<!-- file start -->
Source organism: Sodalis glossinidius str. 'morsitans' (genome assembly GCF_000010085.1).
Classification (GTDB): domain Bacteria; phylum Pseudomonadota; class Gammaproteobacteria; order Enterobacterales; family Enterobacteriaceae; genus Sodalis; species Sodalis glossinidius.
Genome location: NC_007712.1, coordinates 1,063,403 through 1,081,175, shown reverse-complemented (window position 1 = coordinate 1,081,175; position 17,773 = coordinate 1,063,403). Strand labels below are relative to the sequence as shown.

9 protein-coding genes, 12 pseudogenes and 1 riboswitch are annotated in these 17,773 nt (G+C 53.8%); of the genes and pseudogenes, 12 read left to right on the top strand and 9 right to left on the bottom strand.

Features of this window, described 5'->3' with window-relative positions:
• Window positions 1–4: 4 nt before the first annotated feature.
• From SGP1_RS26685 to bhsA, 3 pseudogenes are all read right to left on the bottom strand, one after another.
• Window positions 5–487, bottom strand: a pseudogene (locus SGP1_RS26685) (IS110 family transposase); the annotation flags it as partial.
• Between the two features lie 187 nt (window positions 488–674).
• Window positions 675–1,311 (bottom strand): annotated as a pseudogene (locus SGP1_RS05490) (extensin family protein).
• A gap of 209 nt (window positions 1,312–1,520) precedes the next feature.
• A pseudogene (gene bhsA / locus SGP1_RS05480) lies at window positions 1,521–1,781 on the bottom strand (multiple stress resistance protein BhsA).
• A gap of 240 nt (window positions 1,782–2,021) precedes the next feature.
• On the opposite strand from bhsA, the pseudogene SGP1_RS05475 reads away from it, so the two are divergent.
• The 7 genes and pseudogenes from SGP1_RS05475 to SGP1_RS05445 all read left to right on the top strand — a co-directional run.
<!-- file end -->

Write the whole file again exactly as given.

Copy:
Source organism: Sodalis glossinidius str. 'morsitans' (genome assembly GCF_000010085.1).
Classification (GTDB): domain Bacteria; phylum Pseudomonadota; class Gammaproteobacteria; order Enterobacterales; family Enterobacteriaceae; genus Sodalis; species Sodalis glossinidius.
Genome location: NC_007712.1, coordinates 1,063,403 through 1,081,175, shown reverse-complemented (window position 1 = coordinate 1,081,175; position 17,773 = coordinate 1,063,403). Strand labels below are relative to the sequence as shown.

9 protein-coding genes, 12 pseudogenes and 1 riboswitch are annotated in these 17,773 nt (G+C 53.8%); of the genes and pseudogenes, 12 read left to right on the top strand and 9 right to left on the bottom strand.

Features of this window, described 5'->3' with window-relative positions:
• Window positions 1–4: 4 nt before the first annotated feature.
• From SGP1_RS26685 to bhsA, 3 pseudogenes are all read right to left on the bottom strand, one after another.
• Window positions 5–487, bottom strand: a pseudogene (locus SGP1_RS26685) (IS110 family transposase); the annotation flags it as partial.
• Between the two features lie 187 nt (window positions 488–674).
• Window positions 675–1,311 (bottom strand): annotated as a pseudogene (locus SGP1_RS05490) (extensin family protein).
• A gap of 209 nt (window positions 1,312–1,520) precedes the next feature.
• A pseudogene (gene bhsA / locus SGP1_RS05480) lies at window positions 1,521–1,781 on the bottom strand (multiple stress resistance protein BhsA).
• A gap of 240 nt (window positions 1,782–2,021) precedes the next feature.
• On the opposite strand from bhsA, the pseudogene SGP1_RS05475 reads away from it, so the two are divergent.
• The 7 genes and pseudogenes from SGP1_RS05475 to SGP1_RS05445 all read left to right on the top strand — a co-directional run.